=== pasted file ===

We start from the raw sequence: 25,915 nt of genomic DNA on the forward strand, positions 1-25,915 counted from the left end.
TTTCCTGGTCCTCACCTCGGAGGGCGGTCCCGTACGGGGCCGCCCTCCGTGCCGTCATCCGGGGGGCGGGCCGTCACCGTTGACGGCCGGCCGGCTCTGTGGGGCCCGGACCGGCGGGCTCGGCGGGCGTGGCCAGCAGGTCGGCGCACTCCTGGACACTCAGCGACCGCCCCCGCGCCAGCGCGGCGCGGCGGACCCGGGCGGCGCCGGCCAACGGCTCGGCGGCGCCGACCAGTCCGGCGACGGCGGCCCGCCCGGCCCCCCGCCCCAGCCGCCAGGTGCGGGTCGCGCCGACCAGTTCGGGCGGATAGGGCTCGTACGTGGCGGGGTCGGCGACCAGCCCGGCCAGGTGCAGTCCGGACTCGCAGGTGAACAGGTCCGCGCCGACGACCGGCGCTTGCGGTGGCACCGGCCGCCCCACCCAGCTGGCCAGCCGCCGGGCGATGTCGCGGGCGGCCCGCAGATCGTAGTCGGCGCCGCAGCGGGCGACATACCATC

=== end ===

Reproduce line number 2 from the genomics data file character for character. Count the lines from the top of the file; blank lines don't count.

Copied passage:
TTTCCTGGTCCTCACCTCGGAGGGCGGTCCCGTACGGGGCCGCCCTCCGTGCCGTCATCCGGGGGGCGGGCCGTCACCGTTGACGGCCGGCCGGCTCTGTGGGGCCCGGACCGGCGGGCTCGGCGGGCGTGGCCAGCAGGTCGGCGCACTCCTGGACACTCAGCGACCGCCCCCGCGCCAGCGCGGCGCGGCGGACCCGGGCGGCGCCGGCCAACGGCTCGGCGGCGCCGACCAGTCCGGCGACGGCGGCCCGCCCGGCCCCCCGCCCCAGCCGCCAGGTGCGGGTCGCGCCGACCAGTTCGGGCGGATAGGGCTCGTACGTGGCGGGGTCGGCGACCAGCCCGGCCAGGTGCAGTCCGGACTCGCAGGTGAACAGGTCCGCGCCGACGACCGGCGCTTGCGGTGGCACCGGCCGCCCCACCCAGCTGGCCAGCCGCCGGGCGATGTCGCGGGCGGCCCGCAGATCGTAGTCGGCGCCGCAGCGGGCGACATACCATC